THE man behind the mask working at a Covid testing site has spoken to the Adver on what it’s like to swab those who might be infected.

Peter Rosolemos is a Boots optometrist in Newbury but since the country was taken over by the virus he has worked at the Wroughton testing site in Croft Road.

Every day he works at the site he has to put on a facemask, a face shield, gloves and a disposable apron which have to be changed after each patient.

He said: “My job at Boots can be quite invasive in someone’s personal space so I was quite comfortable in how hands on the process is. The idea of the test can be off putting to some people but it’s a very easy process.

“Once someone has it done they always say it’s easier than they anticipated. It’s such a simple thing and it has such a huge impact nationwide.

“I’ve always had a compassionate side but through this I’m seeing people who are facing a potentially life-threatening virus, I think that side of me has had to grow and come out more.”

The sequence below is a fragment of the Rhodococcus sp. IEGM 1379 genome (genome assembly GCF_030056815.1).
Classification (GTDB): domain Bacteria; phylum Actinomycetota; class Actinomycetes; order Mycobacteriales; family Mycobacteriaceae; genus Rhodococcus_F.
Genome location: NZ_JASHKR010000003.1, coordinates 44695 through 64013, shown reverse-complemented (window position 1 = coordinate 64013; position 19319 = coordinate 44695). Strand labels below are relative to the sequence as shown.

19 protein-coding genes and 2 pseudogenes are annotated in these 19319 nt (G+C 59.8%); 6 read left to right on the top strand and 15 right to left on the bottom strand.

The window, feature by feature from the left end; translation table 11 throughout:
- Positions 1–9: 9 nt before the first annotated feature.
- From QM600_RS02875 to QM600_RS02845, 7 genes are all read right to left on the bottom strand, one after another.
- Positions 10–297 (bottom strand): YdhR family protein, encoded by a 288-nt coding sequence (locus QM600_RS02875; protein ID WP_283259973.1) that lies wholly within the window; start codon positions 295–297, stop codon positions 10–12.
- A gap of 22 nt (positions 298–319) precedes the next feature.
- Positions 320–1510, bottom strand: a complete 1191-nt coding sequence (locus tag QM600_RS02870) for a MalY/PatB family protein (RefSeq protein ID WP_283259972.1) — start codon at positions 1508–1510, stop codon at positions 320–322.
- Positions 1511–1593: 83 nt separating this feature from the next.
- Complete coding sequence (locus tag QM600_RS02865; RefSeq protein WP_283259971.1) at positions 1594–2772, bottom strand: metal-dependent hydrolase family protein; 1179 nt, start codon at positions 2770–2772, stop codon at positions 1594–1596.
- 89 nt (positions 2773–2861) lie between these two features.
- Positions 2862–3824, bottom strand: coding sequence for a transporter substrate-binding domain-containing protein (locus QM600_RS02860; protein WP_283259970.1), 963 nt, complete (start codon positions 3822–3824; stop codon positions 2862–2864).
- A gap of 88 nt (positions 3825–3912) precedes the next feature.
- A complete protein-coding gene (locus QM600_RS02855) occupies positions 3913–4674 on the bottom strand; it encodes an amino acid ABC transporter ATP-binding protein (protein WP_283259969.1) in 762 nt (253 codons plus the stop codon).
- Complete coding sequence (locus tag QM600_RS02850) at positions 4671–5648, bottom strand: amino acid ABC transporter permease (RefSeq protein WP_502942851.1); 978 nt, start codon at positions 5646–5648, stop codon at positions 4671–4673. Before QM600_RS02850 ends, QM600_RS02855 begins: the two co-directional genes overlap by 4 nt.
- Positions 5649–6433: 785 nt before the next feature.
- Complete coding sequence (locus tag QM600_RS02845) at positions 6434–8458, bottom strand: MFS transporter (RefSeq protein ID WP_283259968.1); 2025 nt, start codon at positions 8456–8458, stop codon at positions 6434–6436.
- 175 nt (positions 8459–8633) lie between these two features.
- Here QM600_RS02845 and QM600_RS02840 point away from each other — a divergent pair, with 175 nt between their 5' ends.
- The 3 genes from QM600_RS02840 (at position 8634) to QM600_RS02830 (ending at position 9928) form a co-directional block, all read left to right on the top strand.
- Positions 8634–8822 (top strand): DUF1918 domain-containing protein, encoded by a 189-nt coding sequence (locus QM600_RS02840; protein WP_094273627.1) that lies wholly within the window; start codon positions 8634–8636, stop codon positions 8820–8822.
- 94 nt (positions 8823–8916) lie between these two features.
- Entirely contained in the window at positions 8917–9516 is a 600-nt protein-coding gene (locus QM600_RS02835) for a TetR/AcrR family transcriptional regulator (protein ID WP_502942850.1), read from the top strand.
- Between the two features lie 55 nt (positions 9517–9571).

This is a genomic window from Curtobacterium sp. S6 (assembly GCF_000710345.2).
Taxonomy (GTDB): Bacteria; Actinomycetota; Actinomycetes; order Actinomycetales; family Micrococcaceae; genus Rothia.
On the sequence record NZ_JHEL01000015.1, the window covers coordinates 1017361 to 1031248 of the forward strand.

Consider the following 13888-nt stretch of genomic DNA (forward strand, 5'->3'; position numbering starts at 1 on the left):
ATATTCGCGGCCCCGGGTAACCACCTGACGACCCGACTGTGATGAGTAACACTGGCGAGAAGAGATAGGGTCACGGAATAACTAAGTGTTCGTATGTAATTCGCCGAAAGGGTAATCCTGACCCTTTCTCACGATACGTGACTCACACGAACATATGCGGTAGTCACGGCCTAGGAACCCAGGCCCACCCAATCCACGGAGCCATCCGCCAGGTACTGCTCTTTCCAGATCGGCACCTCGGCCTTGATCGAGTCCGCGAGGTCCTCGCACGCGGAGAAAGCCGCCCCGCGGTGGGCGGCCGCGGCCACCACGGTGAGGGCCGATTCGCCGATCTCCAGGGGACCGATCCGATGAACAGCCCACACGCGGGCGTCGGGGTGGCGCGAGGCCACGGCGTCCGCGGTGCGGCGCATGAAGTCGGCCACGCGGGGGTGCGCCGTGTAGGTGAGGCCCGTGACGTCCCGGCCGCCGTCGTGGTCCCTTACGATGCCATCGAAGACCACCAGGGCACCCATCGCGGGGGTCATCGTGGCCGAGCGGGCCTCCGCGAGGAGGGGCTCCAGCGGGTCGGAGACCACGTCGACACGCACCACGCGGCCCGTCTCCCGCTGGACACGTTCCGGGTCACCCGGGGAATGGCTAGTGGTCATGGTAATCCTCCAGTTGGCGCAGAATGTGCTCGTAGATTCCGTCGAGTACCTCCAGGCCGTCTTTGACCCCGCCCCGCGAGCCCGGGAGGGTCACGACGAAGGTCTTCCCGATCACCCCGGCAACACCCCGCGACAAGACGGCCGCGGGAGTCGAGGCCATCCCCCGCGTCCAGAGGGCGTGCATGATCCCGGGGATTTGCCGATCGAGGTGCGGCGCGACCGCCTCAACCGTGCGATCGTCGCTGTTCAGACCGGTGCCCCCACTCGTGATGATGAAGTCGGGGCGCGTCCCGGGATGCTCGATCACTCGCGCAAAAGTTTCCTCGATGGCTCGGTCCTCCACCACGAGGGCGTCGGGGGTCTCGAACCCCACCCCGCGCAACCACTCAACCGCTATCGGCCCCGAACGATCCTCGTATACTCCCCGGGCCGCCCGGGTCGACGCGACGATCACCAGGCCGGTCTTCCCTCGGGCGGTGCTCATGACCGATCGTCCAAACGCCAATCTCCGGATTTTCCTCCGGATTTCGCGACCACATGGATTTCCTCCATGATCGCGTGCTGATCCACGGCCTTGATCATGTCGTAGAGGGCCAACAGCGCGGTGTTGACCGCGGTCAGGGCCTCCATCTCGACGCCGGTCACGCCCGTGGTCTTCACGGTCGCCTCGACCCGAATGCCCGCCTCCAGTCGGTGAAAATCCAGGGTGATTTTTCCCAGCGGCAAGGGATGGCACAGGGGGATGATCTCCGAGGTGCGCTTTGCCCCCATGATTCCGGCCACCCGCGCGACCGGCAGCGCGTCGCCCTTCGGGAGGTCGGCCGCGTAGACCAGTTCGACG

Those going to get tested have to check in before going down to the testing lane where they are talked through the process.

Without leaving their car their nose and throat is swabbed and is tested in the lab, they are then told to leave and will be contacted with their result within 48 hours.

“I personally don’t have any concerns of having coronavirus when I leave my shift. I can’t speak for everyone but we do everything we can to minimise the risk of catching it,” Peter said.

“This is something I will never forget, I’m proud to be a part of it, I’m proud to work as part of Boots which has given me this opportunity.

“Unfortunately, we can’t sit there and have long conversations with patients, but that little bit of time that we do spend with each and every person you can see it makes a real difference to their day. Once they’ve had the test done, you can almost see the relief.”

Tougher restrictions could be put in place for Swindon as the case rate continues to rise.

The town is currently in the top 15 areas in England that have the highest infection rate.

Peter said: “Everyone who can should get tested, it is the best way to keep us all safe. It’s the best way to stop places going into local lockdown like other places have had to do.”